His name isn’t really Larry, but what else would you call a pigeon with electrodes glued to the brain? That’s right, Larry is a cyborg pigeon who can be controlled remotely…
The People’s Daily Online reports that scientists in China have successfully found a way to use brain implants in pigeons to control the birds movement. This means Larry will soon be recruited by the military for special ops missions and assassination plots. Not a bad career move for the bird normally seen begging for french fries outside of McDonalds.
Pigeon or weapon of mass destruction?
Next time you see a pigeon it might not be a pigeon, it might be Larry. Is Larry carrying a nuclear bomb today or a spy-cam? Maybe just an AK-47… And what if satellite photos show large gatherings of pigeons in Iraq or Iran? Does this justify an invasion because they could be Larry’s?
Larry not the first – U.S military already training Nemo
Larry is not the first animal turned cyborg. The U.S military has already tried creating remote controlled sharks and currently trains dolphins to search for mines. Bet you didn’t know that was going on under the sea…
How does Larry work? Can he become autonomous and start the war between humans and machines?
The brain implants you see sticking out of Larry’s head actually stimulate different areas of Larry’s brain according to signals sent by scientists. The signals force Larry to comply with commands. When scientists want Larry to fly left, they send a signal, and Larry thinks, “Hey I really want to go left!”. You can read more details on the subject at Hacked Gadgets.
Can Larry become autonomous? Of course. If scientists tell Larry to go left when there is a cookie on the floor to the right, Larry will immediately override the signal. Scientists will need to send the signal continuously. “Hey I really want to go left, no wait, there is a cookie lets go right, no left, no right, no left, no right, no left, omg cookie!”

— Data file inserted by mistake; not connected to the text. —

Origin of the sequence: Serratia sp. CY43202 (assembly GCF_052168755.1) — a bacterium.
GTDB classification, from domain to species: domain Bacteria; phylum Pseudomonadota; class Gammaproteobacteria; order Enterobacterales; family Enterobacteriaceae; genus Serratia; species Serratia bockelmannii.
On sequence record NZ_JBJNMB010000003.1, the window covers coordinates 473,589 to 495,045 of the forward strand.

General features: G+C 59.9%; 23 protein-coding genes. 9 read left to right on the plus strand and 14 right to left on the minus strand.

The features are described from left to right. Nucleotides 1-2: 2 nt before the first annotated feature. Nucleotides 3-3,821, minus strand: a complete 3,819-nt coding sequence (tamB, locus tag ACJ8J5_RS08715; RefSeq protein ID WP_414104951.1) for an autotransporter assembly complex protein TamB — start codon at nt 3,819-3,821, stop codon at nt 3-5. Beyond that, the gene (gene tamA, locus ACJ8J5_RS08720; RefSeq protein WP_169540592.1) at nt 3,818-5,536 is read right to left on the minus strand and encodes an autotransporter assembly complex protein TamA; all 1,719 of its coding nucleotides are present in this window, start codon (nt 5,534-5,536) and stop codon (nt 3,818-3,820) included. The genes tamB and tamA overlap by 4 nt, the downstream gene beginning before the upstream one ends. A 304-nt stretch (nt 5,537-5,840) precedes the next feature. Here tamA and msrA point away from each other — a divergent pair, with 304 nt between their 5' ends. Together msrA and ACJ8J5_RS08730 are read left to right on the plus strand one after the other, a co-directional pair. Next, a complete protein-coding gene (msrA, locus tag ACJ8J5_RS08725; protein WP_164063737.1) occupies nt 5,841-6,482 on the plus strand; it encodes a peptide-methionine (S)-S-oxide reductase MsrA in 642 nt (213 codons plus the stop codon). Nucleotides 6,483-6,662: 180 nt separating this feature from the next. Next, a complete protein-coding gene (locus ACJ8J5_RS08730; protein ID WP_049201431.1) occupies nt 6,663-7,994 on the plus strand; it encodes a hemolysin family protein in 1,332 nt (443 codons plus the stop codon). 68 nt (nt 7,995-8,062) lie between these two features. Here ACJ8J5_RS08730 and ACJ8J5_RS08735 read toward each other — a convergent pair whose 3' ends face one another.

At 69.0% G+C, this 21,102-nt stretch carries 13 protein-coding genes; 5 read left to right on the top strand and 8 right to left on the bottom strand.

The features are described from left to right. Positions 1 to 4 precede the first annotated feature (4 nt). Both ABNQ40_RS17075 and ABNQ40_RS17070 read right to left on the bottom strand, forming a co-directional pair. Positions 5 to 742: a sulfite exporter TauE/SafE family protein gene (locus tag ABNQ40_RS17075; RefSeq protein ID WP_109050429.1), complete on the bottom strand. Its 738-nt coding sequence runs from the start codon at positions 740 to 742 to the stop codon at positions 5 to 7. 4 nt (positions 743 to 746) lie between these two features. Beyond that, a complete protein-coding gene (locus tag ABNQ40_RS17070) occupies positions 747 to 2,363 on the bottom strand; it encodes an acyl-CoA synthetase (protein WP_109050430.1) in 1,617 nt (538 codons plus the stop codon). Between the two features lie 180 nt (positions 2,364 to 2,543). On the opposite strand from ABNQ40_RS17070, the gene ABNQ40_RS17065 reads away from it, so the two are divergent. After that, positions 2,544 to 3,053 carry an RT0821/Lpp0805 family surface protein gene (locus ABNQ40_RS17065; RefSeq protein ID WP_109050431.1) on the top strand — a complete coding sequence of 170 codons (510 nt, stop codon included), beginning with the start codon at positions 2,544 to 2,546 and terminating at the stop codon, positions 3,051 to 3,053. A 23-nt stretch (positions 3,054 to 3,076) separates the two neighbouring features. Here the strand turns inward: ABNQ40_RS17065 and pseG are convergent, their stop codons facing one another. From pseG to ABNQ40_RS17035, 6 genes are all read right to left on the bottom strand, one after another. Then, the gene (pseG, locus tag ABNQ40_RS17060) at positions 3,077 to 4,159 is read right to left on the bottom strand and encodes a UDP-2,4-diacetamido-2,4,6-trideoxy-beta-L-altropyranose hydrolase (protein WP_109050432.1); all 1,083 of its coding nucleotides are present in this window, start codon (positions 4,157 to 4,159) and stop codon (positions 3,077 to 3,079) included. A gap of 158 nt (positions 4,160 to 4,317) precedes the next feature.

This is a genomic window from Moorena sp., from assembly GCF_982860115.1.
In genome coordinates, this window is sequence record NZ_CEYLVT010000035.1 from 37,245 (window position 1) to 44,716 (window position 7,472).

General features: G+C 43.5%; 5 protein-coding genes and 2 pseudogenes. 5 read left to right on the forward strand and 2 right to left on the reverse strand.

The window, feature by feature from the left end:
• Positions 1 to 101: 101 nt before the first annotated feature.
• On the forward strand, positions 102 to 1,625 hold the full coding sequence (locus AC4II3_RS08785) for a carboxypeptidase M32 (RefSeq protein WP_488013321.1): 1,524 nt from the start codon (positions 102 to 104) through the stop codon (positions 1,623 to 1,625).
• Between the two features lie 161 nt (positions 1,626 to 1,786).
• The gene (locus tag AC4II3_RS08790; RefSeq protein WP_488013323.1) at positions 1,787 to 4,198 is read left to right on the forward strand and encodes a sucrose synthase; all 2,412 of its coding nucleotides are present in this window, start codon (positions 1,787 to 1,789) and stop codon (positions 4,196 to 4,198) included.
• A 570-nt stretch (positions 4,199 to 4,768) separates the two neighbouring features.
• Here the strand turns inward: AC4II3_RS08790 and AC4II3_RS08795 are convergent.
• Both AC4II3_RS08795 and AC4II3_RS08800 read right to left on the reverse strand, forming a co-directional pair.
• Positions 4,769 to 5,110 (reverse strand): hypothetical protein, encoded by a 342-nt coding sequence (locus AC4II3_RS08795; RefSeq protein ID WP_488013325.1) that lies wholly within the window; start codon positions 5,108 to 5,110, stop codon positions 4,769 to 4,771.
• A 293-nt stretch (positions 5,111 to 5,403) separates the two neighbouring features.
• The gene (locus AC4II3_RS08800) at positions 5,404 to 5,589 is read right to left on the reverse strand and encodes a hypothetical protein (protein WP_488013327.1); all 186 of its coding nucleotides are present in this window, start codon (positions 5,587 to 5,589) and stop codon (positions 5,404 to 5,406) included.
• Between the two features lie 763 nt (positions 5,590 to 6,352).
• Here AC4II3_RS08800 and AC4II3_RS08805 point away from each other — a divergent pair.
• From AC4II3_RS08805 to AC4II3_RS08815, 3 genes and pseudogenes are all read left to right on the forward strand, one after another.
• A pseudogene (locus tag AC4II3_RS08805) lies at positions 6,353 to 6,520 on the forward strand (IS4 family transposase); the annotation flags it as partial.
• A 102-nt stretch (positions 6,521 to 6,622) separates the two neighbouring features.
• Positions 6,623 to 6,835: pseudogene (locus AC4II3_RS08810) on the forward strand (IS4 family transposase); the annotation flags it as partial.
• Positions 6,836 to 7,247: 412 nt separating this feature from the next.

A casual observer would likely report witnessing a rabid pigeon doing a strange ritualistic break dance around a stale half-eaten biscuit. Eventually Larry would short-circuit his brain implant and release his arsenal of nuclear weapons against any rodent or seagull that threatens his cookie.
Can pigeons bypass the current missile defense system?
The answer is yes. Billions of dollars have been invested in a missile defense system that offers absolutely no protection against Larry’s. This is a serious problem. The heat signatures associated with missiles and Larry’s are very different. Larry’s also travel at much slower velocities than missiles making them much harder to detect. Unless traveling in a large flock, Larry’s even go undetected by radar.
What advantages does Larry bring to the table?
- Rejuvenated Carrier Pigeon Business
If Fedex or UPS can get their hands on some Larry’s, we’ll see pigeon post just like owl mail delivery in Harry Potter. It’ll be great, imagine the savings! Thousands of workers could be laid off and replaced with pigeons who work long hours in exchange for a handful of grain.
- Cleaner streets – Better Disease Control
Most pigeons spend their days downtown panhandling and begging for food. This technology will get the pigeons off the streets and into jobs. There will be a wide array of new employment opportunities for Larry’s, ranging from couriers to assassins.
Also, think of the carbon savings! Switching to pigeons for mail delivery is a great way to reduce greenhouse gas emissions and go green! Remote controlled pigeons could save the environment. Forget about Smokey the bear and forest fires, Larry can save us from global warming!
If you can pre-program a flight sequence, Larry might even be able to take the dog out for a walk. Honestly, if this isn’t a technological revolution, I don’t know what is.
What are the downsides to Larry aside from nuclear apocalypse?
After remote controlled pigeons comes remote controlled humans. If you think that’s impossible, guess again. The technology has already been tested on many politicians who serve oil companies and large corporations rather than those who elect them.
All I’m saying is, be careful. When it comes to pigeons in the 21st century, you can never be too careful.